Saturday, March 10, 2012

Thank you, Vince Coleman

Which MLB speedster took a pay cut to play for the Royals for the 1994 season?

Let's set the scene.

It was the last day of my junior year in high school, in my AP (college-level) US History class.

Since we had already taken our big AP test a week before, the two history teachers let us play a game of Trivial Pursuit, students vs. teachers. A great way to close out the school year. You didn't have to play if you didn't want to. About half the class gathered 'round the Trivial Pursuit board while the other half talked amongst themselves, ignoring the game.

I was among the trivia-minded half of the students who focused on the game. My friends and I laughed about how we couldn't get any of the "entertainment" questions, because what eighteen year-old knows anything about Casablanca?

After the teachers were a few pieces of pie ahead of us, we finally landed on the space I'd been waiting for. Green. Sports and leisure.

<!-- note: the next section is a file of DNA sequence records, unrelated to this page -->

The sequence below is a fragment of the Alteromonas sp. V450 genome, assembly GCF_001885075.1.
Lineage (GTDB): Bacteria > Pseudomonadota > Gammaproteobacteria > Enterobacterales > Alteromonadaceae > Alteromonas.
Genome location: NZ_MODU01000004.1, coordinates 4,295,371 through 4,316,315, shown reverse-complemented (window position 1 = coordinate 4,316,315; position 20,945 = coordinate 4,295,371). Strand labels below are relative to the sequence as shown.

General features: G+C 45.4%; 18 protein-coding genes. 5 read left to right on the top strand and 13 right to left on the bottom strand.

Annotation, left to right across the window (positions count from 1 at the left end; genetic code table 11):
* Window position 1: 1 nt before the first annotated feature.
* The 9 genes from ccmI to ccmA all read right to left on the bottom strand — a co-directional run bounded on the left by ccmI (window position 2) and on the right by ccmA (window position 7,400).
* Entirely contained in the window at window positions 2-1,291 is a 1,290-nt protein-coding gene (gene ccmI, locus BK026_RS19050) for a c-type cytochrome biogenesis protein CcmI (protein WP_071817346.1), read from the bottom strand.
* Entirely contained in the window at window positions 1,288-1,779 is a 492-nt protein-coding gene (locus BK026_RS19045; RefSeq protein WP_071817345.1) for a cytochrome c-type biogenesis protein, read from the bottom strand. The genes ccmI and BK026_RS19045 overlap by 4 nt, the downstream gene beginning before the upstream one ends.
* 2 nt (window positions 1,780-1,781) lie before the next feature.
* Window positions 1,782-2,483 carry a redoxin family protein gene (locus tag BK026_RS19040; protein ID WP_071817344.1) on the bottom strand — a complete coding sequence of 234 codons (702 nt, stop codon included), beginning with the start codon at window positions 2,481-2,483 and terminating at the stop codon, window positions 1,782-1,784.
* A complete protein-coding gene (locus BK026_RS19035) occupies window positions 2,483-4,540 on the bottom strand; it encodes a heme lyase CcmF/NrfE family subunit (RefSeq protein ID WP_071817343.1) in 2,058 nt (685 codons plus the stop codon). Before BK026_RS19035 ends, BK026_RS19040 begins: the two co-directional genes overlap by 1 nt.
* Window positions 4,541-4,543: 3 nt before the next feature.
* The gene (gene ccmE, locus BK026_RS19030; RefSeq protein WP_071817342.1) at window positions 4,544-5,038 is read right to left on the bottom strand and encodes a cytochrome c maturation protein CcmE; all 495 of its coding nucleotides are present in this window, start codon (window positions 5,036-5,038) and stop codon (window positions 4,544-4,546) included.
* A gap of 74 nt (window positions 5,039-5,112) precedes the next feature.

The key word: sports.

I was praying for a baseball question. I got my wish.

Which MLB speedster took a pay cut to play for the Royals for the 1994 season?

I'm not sure when I first started to take an interest in baseball.

All I know is that I wanted to absorb as much baseball information as I could, ever since I can remember. Books, movies, magazines, you name it.

I always enjoyed watching sports trivia shows on TV, shouting the answer at the television for no apparent reason. My favorite show of this sort is ESPN's "Stump the Schwab". I loved that fans competed against each other and that it was a show where you had to buzz in to answer in an effort to get a chance to compete against the almighty "Schwab" in the final showdown. (If only "Baseball IQ" was more like that show.)

But I also acquired a great deal of knowledge through my baseball cards. (An overlooked benefit to collecting baseball cards.) 

And I'm not just talking about the stats. For example, did you know that in 1996, Mike Sweeney gave his teammates haircuts in exchange for a $3 donation to his "Tips for Timmy" fund, which was set up in order to raise money to fly his brother out to Kansas City to see him play?